It’s funny to think about the migratory patterns of people on the internet. Back when I was in Japan fifteen years ago, I spent the majority of my time socializing (as much as you can socialize) on the Kenzerco forums. In time my attention split to different forums as well, but Kenzer was always part of my daily check. Heck, it was in part because of the time I spent immersed there that I got some of my earliest published work done.
But I just realized I haven’t visited the Kenzerco forums in ages. Now all my time is spent/wasted on Facebook. And it’s not like I abandoned the people I knew there. Most of the people I followed on Kenzer are on Facebook so I barely noticed the transition.
In fact I don’t really check any forums now. The only one I visit regularly is for the game Elite Dangerous, and that’s because I’m always hoping to get some kind of insider information about the game. And I doubt that will last. All it would take is for the majority of the people I currently know there to connect in a group on Facebook and I’d probably fade from that website as well.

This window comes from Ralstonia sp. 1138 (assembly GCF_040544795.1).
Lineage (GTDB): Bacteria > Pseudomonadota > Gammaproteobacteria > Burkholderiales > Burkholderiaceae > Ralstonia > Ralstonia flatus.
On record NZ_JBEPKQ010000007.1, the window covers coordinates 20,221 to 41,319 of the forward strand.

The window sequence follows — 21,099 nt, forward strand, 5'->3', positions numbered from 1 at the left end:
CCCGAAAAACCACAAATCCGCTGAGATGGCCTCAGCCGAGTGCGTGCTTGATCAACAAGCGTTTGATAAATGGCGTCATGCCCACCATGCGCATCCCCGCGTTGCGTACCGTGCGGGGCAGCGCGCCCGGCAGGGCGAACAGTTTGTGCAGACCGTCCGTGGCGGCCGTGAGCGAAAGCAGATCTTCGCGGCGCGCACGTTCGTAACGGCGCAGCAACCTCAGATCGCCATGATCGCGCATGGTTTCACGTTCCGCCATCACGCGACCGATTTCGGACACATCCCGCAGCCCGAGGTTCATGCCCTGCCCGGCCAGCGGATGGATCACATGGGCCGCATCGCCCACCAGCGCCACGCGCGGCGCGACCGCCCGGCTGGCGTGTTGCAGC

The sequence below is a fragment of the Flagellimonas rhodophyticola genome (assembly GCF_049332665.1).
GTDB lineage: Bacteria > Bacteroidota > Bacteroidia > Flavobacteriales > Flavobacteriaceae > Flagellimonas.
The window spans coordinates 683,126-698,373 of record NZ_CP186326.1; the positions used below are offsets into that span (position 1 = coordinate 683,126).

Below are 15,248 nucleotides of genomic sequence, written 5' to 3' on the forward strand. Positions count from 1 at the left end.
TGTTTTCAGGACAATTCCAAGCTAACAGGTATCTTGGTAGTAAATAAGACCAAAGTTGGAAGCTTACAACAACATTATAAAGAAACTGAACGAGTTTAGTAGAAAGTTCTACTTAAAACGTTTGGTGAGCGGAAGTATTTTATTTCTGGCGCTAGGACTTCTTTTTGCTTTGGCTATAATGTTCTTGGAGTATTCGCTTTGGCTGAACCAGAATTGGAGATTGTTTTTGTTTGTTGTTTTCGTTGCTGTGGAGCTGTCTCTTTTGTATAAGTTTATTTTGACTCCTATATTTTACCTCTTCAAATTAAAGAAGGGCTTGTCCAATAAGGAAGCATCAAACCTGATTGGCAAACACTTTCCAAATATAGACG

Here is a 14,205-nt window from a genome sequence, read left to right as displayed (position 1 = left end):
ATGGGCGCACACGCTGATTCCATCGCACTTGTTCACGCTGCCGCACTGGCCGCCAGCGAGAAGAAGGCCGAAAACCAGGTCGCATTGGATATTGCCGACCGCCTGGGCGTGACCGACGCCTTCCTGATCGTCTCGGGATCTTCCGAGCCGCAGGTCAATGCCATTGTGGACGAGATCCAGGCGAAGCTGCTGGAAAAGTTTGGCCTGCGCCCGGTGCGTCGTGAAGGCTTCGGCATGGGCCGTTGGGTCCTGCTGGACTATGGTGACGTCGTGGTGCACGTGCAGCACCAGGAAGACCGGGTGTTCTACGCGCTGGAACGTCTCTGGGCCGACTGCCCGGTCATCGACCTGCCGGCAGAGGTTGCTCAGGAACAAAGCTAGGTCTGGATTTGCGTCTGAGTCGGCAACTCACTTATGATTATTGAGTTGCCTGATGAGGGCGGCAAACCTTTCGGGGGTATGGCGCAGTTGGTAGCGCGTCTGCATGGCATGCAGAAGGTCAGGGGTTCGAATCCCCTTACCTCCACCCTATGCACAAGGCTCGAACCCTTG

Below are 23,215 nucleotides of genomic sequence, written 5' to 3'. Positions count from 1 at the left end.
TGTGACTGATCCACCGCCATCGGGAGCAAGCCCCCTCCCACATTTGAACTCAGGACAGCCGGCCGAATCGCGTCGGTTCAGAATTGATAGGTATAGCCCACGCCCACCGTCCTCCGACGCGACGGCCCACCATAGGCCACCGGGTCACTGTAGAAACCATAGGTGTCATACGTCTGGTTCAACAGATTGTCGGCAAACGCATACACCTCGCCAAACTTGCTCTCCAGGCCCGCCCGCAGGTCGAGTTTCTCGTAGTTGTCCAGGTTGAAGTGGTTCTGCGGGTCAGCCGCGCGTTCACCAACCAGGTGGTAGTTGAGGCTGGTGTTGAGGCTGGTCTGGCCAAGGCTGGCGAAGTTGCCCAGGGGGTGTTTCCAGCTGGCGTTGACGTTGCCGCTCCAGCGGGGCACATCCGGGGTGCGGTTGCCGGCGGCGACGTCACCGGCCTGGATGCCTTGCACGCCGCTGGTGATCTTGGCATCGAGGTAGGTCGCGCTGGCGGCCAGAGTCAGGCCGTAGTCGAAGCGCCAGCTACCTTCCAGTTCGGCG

I’m not saying this to suggest how “wired” in I am or moving with the times. Far from it. Plenty of people have transitioned away from Facebook and only Tweet now… and that’s a medium I still can’t fully wrap my head around, at least in terms of why anyone would constantly use it. At the very least you can fully express an idea on Facebook. On Twitter it’s more about soundbites.
But it’s funny to think about how our circles both shift and stay the same over time in an organic rather than forced way. I wonder about how quickly people shift from place to place, and who stubbornly stay on one particular format when everyone else has long since moved on.
Someday cyber archaeologists are going to use complex algorithms to comb through this historical data and give us answers.